Confusion over Bob Brown’s vote preference claims

Australian Greens leader Senator Bob Brown said this week a law means political parties must discuss preferences for the Senate. However, there is no such law.

In an interview with the ABC’s chief political correspondent, Lyndal Curtis, on Monday, Mr Brown said the law existed. He said “[T]here is a requirement in the Senate by law, a law passed by the big parties, that there must be preference discussions and there must be a preference card handed in to the electoral office a week and a half out from the elections. I think it is wrong.”

When Australians vote for the Senate, almost every party has a box that voters can just mark with a number “1”. If a voter does that, and the party she voted “1” for does not win a seat, then her vote goes to another party. The party she originally voted for gets to decide who gets her vote if that happens. This is often called voting “above-the-line”.

However there is nothing in the law (Section 211 of the Commonwealth Electoral Act) which says that parties have to have an “above-the-line” box, and there is also nothing that says there must be preference discussions.

In an interview with ABC political reporter Leigh Sales on Lateline on Monday night, Mr Brown said the law requires preferences to be handed in to the Australian Electoral Commission, the organisation which runs Australia’s elections. He said:

“I don’t think there should be preference deals.

“I tried in the Senate; I moved a bill for above-the-line voting in the Senate so that voters chose their parties in the order of choice, not the political parties. But of course Labor, the Liberals and the Nationals voted that down ’cause they don’t want voters to have that choice. I think they should.

“And so we’ve got to have preference negotiations because you’ve got to put in a form for preferences to the Electoral Commission a week or two out from the election.”

However if political parties do not choose to have an “above-the-line” box, they do not have to tell the Electoral Commission their preferences.

Mr Brown also said “It’s a perverse system, it should be abolished, but it’s there, the Greens take part in it the same as every other political party.”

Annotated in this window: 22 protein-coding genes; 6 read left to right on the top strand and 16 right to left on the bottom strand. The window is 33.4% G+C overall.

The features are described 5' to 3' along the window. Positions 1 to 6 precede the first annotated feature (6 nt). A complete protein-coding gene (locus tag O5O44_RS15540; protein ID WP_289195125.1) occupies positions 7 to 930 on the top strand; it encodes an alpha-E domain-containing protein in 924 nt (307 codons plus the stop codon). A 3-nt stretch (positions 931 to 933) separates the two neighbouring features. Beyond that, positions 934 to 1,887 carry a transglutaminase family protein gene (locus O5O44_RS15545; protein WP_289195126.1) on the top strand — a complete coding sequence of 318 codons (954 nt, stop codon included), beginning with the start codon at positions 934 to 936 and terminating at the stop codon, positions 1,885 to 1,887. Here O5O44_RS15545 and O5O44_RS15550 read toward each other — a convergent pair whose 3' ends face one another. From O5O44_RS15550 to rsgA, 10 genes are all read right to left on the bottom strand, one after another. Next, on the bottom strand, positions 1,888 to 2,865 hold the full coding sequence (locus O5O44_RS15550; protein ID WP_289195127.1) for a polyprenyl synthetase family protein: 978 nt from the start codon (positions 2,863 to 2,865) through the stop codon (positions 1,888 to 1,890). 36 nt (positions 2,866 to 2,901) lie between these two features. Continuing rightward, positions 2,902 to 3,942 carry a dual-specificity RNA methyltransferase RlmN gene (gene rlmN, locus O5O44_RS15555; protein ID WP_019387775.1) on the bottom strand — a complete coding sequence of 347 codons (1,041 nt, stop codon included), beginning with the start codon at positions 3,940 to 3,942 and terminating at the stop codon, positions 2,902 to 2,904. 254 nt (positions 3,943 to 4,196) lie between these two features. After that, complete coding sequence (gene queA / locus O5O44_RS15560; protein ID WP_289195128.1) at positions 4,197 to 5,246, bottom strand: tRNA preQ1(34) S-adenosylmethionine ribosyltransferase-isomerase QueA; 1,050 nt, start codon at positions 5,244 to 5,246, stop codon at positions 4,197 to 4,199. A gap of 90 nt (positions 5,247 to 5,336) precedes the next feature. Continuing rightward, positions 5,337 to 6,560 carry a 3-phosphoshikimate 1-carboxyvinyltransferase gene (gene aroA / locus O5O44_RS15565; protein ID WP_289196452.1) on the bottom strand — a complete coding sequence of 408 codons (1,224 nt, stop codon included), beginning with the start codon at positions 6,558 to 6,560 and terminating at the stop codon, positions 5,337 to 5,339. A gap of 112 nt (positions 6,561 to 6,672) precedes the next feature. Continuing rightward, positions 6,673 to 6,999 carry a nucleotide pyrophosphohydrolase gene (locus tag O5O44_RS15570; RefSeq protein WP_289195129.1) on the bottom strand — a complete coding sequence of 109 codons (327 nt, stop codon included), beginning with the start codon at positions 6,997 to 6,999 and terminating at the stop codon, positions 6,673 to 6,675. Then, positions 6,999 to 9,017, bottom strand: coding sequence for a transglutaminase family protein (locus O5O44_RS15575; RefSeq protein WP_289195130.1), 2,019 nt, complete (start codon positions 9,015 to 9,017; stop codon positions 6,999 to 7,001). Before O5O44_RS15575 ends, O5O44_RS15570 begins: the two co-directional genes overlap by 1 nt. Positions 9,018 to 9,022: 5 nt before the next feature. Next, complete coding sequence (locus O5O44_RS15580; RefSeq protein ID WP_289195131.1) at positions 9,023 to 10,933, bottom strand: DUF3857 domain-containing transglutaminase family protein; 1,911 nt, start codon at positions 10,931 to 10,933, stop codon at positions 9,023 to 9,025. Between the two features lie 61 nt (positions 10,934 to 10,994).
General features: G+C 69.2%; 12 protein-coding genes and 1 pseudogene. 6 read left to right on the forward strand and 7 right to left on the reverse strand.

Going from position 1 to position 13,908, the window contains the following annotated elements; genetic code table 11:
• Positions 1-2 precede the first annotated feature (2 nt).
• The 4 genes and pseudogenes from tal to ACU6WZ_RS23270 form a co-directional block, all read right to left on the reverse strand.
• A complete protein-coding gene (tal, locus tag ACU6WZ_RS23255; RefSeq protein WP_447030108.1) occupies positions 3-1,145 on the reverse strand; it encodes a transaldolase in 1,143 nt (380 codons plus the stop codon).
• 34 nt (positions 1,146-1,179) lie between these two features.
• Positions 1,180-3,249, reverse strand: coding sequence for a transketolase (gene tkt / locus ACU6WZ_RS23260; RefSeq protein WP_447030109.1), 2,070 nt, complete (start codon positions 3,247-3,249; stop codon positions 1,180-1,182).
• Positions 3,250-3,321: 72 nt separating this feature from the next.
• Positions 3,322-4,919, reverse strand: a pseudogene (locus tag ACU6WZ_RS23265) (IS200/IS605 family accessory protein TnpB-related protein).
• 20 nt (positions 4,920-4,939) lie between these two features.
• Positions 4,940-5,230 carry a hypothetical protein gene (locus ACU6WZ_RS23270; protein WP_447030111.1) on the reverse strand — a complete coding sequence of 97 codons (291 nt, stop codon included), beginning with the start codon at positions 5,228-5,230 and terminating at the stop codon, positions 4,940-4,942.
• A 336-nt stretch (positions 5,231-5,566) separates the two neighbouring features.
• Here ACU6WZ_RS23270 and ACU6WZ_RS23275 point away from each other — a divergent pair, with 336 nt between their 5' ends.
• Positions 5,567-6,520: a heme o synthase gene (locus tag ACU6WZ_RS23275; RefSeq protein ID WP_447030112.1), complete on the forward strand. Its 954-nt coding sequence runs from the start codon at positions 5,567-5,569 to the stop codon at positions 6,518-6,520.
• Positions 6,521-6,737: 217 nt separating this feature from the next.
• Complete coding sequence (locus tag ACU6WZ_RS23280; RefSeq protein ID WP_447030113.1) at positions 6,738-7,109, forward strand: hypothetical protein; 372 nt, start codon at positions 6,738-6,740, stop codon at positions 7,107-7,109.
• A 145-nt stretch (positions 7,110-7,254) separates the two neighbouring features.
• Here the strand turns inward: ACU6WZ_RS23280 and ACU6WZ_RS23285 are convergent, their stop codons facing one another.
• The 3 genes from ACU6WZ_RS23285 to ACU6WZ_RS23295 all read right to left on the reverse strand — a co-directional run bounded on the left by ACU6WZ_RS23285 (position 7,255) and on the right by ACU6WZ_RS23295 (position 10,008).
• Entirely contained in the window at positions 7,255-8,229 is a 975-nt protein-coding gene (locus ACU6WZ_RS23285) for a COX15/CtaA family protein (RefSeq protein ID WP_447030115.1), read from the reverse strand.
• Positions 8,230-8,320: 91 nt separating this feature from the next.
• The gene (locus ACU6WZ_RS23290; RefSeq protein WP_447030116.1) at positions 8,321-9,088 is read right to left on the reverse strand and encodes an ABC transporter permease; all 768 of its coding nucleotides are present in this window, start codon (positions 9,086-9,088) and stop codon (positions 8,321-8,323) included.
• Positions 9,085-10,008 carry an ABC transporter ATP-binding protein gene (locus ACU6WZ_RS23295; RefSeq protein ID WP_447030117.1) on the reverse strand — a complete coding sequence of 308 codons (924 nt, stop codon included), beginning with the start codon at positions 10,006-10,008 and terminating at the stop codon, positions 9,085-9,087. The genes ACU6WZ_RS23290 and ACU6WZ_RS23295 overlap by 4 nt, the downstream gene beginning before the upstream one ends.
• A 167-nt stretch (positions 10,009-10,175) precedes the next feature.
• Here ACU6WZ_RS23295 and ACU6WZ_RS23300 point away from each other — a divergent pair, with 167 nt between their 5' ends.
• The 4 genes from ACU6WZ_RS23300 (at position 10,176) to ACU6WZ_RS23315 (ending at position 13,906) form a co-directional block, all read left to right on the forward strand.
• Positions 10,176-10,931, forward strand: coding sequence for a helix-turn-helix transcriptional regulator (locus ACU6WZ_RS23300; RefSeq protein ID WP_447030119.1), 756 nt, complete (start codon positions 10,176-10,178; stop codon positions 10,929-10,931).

Peter Stahel, a spokesman for Mr Brown, said on the Internet chat site Twitter on Tuesday that all parties are required to lodge preferences with the Electoral Commission. He did not directly respond to questions asking which law required preferences. But Mr Stahel also said “[A] group ticket is required for above-the-line voting. So without negotiations voters get cut out”.

3 Responses to “Confusion over Bob Brown’s vote preference claims”
  1. It’s technically true that a party is not absolutely compelled to lodge a preference ticket (called a Group Voting Ticket) for the Senate, but as you point out, the party then does not have an “above the line” box, which would force anyone who wanted to vote for that party to number all the boxes below the line – which can be 80+ numbers to fill in.

    Given the vast majority of voters vote Above the Line, not having a box above the line for voters to use would make it an absolute certainty that this party would get no one elected.

    It’s also technically true that parties aren’t forced to talk with each other about the order of their preferences on their Group Voting Ticket/s, but if everyone else is discussing such things, then a party puts itself at a serious competitive disadvantage if they refuse to discuss such things with the others.

  2. Bradders says:

    I live in ACT, so there are usually no more than 15 candidates “below the line”. However, even when I was living in NSW I voted below the line for two important reasons:
    1. To direct preferences as I wanted, and;
    2. To derive a certain wicked pleasure from choosing my least favourite candidate and voting them last!

    ACT and Tasmania tend to vote below the line since the state/territory elections use a preferential system. So the party preference deals has less effect.

    It doesn’t take that much longer to vote below the line. And if you can’t count too good, you can make up to 3 numbering errors before the vote is informal.

  3. After a discussion on Twitter today, I agree with the people who said “online chat site” isn’t the right description. If I need to refer to it in future, I’ll say “Twitter, the online discussion network”.

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